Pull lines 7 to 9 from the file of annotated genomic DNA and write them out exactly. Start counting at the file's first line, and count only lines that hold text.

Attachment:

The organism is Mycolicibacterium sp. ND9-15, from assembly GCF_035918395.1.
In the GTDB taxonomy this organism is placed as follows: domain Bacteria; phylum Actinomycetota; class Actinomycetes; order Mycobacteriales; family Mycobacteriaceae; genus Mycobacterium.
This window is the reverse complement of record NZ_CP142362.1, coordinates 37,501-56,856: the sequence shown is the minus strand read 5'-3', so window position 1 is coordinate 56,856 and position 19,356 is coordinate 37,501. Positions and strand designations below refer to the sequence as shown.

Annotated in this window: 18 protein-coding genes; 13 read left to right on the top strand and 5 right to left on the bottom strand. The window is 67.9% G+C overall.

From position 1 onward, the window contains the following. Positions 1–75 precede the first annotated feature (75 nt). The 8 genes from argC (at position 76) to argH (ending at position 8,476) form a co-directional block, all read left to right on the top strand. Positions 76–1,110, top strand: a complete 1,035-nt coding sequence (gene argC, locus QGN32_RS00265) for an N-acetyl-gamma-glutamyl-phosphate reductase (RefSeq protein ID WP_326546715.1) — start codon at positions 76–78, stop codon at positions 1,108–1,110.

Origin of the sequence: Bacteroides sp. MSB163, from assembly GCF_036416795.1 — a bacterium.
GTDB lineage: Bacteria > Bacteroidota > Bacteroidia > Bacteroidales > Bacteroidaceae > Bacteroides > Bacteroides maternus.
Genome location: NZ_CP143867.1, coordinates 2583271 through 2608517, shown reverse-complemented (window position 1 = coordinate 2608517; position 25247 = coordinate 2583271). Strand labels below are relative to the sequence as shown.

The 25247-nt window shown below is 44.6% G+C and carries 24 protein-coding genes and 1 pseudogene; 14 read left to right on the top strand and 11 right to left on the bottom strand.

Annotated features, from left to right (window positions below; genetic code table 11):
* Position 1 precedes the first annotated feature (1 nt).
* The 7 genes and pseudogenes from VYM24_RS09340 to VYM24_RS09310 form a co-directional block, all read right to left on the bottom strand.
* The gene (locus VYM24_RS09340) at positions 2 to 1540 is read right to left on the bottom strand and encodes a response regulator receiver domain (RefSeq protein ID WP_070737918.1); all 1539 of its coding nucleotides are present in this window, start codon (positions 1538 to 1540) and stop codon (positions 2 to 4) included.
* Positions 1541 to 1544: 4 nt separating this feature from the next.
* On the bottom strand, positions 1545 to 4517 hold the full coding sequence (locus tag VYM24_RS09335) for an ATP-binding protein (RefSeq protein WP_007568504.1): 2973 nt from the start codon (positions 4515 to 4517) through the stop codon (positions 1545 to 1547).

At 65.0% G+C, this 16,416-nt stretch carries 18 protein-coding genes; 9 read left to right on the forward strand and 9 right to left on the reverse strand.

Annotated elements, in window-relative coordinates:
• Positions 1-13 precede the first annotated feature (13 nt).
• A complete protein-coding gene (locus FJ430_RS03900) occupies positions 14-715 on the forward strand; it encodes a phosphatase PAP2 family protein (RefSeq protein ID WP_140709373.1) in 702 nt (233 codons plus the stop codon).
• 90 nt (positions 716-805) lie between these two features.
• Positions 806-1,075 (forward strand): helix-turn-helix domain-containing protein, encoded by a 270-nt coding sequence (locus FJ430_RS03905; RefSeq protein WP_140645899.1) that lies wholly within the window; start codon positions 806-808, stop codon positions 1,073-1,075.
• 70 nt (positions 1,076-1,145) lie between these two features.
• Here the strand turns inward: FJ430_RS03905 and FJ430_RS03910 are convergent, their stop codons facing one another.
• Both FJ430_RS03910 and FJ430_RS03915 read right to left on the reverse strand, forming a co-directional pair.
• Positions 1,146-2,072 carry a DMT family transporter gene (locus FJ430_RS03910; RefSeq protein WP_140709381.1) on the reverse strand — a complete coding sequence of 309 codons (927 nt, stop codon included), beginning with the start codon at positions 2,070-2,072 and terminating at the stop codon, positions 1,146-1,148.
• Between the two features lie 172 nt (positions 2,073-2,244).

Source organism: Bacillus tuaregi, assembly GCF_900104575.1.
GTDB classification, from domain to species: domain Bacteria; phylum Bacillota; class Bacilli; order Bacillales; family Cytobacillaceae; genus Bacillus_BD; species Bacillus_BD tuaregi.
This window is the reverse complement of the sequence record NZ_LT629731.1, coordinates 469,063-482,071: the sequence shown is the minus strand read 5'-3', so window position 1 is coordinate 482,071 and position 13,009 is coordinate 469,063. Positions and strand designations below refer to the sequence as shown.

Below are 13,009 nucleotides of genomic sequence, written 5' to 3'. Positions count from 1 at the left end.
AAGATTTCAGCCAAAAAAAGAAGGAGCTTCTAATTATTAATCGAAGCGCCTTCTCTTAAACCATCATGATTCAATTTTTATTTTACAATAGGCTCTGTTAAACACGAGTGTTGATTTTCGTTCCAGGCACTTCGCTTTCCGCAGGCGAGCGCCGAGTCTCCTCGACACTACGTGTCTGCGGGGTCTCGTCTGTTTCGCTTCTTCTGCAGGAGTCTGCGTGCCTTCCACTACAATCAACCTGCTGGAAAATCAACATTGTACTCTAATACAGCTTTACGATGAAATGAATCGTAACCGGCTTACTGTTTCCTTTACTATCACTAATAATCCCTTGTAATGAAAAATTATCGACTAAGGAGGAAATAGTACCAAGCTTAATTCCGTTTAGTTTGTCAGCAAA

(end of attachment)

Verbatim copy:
GTDB lineage: Bacteria > Bacteroidota > Bacteroidia > Bacteroidales > Bacteroidaceae > Bacteroides > Bacteroides maternus.
Genome location: NZ_CP143867.1, coordinates 2583271 through 2608517, shown reverse-complemented (window position 1 = coordinate 2608517; position 25247 = coordinate 2583271). Strand labels below are relative to the sequence as shown.

The 25247-nt window shown below is 44.6% G+C and carries 24 protein-coding genes and 1 pseudogene; 14 read left to right on the top strand and 11 right to left on the bottom strand.